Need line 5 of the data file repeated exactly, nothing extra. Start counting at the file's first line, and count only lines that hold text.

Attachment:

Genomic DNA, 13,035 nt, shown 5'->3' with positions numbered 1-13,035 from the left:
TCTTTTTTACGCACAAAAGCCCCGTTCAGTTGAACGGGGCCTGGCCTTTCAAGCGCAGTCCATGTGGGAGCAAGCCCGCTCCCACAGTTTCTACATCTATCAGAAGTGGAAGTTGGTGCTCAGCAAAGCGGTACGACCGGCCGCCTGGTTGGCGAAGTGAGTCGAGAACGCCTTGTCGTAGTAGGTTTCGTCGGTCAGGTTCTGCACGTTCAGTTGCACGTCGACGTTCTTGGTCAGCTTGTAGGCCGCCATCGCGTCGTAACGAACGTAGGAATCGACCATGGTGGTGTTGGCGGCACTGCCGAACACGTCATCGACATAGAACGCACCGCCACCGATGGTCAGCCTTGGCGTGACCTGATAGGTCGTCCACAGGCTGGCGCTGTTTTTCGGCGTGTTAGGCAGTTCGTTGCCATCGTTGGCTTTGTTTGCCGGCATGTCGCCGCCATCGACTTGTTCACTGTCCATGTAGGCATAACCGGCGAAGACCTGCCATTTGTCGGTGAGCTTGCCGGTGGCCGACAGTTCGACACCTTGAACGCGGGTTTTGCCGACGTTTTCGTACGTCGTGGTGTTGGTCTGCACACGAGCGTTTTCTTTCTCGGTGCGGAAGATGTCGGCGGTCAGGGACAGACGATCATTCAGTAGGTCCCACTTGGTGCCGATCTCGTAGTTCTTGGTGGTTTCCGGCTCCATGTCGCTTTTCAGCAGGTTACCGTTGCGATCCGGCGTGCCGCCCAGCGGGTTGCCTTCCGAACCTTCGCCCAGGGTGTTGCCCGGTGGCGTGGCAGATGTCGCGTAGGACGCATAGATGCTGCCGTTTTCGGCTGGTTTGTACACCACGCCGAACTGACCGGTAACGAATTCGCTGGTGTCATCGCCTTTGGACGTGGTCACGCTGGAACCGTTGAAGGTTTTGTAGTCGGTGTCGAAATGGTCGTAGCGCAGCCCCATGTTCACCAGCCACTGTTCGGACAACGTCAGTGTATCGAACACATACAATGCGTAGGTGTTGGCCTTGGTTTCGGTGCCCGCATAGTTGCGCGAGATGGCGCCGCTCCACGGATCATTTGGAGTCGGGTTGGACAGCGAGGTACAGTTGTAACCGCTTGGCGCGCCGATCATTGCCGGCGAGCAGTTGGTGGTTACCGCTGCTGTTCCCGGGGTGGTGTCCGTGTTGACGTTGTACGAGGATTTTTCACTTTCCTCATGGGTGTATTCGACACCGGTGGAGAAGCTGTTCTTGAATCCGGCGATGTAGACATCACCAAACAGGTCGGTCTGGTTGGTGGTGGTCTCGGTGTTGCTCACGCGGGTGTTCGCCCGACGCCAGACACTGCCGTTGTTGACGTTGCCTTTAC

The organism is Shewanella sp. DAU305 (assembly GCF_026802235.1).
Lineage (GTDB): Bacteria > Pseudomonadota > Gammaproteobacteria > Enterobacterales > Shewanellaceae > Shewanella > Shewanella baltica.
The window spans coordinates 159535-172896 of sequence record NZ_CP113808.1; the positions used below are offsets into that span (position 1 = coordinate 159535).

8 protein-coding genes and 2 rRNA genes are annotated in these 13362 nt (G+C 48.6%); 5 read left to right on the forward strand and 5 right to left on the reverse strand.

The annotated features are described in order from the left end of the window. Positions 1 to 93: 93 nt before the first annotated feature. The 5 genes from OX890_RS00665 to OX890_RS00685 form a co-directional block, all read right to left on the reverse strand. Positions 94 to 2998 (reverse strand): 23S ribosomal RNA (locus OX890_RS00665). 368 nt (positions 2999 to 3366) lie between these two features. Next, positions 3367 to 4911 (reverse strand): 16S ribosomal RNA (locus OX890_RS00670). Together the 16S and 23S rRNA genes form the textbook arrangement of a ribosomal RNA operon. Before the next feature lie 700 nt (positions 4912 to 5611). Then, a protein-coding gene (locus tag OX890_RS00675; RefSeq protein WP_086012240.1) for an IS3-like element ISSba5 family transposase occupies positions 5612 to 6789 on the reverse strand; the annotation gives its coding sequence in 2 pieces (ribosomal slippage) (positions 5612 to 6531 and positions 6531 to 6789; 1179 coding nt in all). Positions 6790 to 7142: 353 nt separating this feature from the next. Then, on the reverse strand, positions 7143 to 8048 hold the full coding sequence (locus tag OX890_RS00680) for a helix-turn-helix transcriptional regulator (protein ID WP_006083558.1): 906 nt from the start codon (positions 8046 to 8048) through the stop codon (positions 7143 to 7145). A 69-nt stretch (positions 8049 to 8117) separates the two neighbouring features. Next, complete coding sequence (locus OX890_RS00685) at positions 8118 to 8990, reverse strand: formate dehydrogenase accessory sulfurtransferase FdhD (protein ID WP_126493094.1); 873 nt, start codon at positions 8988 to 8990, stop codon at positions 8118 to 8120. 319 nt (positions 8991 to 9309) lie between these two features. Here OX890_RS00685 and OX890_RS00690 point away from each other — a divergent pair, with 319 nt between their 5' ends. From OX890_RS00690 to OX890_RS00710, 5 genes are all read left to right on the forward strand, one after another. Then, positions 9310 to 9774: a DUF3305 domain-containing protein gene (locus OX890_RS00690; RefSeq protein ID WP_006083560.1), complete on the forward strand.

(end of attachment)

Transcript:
The window spans coordinates 159535-172896 of sequence record NZ_CP113808.1; the positions used below are offsets into that span (position 1 = coordinate 159535).